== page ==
By Siding With Trump, Automakers Are Guaranteeing They’ll Need Another Government Bailout

Because General Motors, Fiat Chrysler and Toyota will be building cars in the U.S. they cannot sell anywhere else in the world, since most other countries already have stronger pollution and fuel efficiency standards.

So if something bad happens to the U.S. economy again: BAM! BAILOUT!

We’re not saying they’ll necessarily need a fistful of taxpayer guaranteed cash like they got when the U.S. government bailed out the auto industry at the end of 2008. Nor are we saying the government will again have to use taxpayer money to buy auto industry stock.

We are saying it makes this Tweet from Trump utterly absurd:

Carmakers didn’t mess up because California was putting undue pressure on them. Nor were they a first-line victim of the financial crisis. They got into trouble because they made products that weren’t fuel efficient enough, so when people became poorer as a result of the Recession, and gas prices went up at the same time, people stopped buying them.

So what does Trump want to do? Let them do it all over again if they want. And GM and Fiat Chrysler are cheering him on. They recently said they’d back the President’s plan to challenge California’s stricter rules on car emissions.

Even after all the federal government’s help to get them out of the hole in the first place. But for Trump’s plan to work, they’re going to need a hand with something else from the government. Protection.

Something to keep more advanced cars from overseas out of the U.S. market, or make them too expensive for most Americans to buy. So some form of tariffs or other import bans. Trump’s almost always on board with those, though. (Even though it’s Socialism.)

And it isn’t just U.S. automakers that are weighing in on the Trump/California dispute: you may have noticed Toyota says they’re on Trump’s side too. Although they might have a strategic interest in keeping Trump happy, especially since BMW and Volkswagen have already sided with California, so are on the ‘wrong’ side as far as Trump’s concerned. (Honda is with California too, although recently it’s been wavering.)

Ford (which was the only U.S. carmaker that stayed strong enough not to need a bailout), has also already sided with California, and faces a Justice Department investigation as a result. The automakers who made the earlier deal with California were ready to accept standards similar to those worked out during the Obama administration of 51 mpg average by 2026. (Seem out of reach? We just rented a mid-size Toyota hybrid which averaged exactly 51 mpg for us. Already.)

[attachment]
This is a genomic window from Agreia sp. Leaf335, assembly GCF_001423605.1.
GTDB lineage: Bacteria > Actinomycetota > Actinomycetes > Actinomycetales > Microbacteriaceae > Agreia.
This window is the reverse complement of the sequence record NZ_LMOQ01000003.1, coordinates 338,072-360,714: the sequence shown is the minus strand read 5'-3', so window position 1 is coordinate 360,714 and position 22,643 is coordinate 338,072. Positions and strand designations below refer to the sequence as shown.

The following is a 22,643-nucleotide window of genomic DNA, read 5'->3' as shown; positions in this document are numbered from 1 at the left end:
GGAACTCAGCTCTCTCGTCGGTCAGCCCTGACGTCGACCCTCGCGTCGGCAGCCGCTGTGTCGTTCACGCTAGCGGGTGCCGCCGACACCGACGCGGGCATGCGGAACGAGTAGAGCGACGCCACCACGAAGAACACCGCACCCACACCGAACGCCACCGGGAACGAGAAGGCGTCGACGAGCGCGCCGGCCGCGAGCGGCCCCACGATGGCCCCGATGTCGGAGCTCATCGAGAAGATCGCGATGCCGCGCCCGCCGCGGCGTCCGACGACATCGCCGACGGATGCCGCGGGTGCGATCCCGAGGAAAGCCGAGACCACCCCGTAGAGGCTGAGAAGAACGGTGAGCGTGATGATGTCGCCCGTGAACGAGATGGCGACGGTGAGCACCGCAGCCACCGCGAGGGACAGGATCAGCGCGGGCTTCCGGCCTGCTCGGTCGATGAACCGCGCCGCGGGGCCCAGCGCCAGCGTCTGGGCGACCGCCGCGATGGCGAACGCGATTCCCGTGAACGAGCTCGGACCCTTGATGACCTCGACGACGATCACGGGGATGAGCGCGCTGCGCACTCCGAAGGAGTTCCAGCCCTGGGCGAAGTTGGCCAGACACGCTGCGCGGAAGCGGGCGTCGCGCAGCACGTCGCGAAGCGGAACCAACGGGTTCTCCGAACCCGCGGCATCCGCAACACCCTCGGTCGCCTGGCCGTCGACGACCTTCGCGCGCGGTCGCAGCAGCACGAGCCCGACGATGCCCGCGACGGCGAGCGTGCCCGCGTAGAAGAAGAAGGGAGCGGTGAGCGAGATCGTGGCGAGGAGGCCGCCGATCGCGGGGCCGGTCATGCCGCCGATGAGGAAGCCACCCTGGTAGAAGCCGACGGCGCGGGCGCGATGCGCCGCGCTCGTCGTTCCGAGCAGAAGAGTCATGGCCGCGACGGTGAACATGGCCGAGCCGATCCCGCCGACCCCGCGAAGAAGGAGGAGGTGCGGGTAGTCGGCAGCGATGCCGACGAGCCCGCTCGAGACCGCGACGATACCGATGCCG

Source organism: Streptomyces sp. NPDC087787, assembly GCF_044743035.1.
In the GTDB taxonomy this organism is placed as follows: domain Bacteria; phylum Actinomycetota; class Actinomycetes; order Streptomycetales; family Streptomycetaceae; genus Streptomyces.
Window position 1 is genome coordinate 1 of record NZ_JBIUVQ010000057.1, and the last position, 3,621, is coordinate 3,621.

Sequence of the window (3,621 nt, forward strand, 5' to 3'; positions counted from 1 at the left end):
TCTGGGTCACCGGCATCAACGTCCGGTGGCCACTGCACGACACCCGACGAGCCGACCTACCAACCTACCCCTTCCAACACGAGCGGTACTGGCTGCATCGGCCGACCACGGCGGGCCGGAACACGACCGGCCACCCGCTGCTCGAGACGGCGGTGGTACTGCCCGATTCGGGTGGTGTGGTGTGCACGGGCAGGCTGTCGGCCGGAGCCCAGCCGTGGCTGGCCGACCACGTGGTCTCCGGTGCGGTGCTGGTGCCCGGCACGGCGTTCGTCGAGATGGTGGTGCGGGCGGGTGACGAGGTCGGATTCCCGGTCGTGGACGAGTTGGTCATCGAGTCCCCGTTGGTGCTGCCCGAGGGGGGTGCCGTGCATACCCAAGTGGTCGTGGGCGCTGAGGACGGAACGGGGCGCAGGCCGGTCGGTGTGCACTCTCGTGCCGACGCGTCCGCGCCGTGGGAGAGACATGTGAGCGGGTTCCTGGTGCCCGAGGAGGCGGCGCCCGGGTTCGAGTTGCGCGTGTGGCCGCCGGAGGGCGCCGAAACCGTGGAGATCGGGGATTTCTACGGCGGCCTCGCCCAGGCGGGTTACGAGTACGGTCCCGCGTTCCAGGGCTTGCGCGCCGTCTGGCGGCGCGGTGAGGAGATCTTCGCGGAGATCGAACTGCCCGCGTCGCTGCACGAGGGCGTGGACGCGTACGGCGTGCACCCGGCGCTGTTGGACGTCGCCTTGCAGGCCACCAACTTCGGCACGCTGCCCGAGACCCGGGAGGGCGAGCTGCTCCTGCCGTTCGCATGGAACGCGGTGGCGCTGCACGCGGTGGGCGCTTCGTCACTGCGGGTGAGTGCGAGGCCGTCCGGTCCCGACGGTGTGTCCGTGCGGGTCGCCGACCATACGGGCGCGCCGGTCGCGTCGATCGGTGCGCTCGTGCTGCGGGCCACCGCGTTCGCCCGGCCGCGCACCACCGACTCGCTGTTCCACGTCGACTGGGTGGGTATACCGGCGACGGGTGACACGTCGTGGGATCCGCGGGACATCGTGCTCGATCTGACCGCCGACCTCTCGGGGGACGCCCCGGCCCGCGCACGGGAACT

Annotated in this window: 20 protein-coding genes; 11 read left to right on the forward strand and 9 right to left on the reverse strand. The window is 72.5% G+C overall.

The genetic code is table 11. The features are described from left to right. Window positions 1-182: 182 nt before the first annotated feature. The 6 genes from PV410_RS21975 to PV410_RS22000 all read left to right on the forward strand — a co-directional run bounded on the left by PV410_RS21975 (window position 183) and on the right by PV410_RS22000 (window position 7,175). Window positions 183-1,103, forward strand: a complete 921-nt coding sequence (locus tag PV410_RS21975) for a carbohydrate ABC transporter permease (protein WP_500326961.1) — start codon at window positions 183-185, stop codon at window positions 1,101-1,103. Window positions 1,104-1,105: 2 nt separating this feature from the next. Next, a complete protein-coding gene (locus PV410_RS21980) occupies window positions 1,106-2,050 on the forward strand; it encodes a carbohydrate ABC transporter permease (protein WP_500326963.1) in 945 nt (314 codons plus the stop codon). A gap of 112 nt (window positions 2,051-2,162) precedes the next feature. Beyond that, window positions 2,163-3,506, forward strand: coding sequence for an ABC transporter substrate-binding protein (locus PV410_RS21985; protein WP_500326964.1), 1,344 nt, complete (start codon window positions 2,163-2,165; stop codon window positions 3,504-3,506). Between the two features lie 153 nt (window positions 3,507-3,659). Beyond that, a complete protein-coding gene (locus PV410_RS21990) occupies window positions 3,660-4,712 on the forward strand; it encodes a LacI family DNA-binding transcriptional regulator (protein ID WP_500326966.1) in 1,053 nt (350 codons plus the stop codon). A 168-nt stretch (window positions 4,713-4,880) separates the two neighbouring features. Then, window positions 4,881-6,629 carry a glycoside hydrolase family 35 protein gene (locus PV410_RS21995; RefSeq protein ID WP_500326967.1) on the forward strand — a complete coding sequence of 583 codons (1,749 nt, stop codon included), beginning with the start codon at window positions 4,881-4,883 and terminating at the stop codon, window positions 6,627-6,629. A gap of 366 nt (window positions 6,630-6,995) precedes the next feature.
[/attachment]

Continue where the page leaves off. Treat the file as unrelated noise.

On the surface, it looks like the automakers trying to curry Trump’s favor are trying to preserve their ability to sell lots of gas-guzzling SUV’s, which wealthy Americans seem to love.

Dig deeper and you’ll find it also amounts to a tax on poor people. While rich people might be more likely to buy gas guzzlers, they’re also often willing to pay more for safer, more technologically advanced, less polluting, more fuel efficient cars because, well, they can afford to. And they want all the latest gadgets and safety options.

So the cheaper cars Trump wants to put America’s drivers into will be for less wealthy consumers, who then won’t be able to afford the gas they need to operate them.

That isn’t our opinion. That’s the government’s. Although Trump never lays it out that way, it’s a big part of the reason behind his argument that less fuel efficient/more polluting cars will save consumers money. It’s in the EPA’s own “Fact Sheet”. (Which as we’ve pointed out before, actually contains no facts, only predictions. But never mind that.) The EPA predicts a big chunk of Trump’s promised savings to consumers (which—typical Trump—keeps becoming bigger and bigger), comes from the fact that auto insurance rates should go down because with less fuel efficient cars on the road, people won’t be able to afford to drive as much, so they’ll get in to fewer accidents. That part of it (which is a big part) has nothing to do with supporting or making things fairer for consumers. In fact, it’s making it less fair to consumers.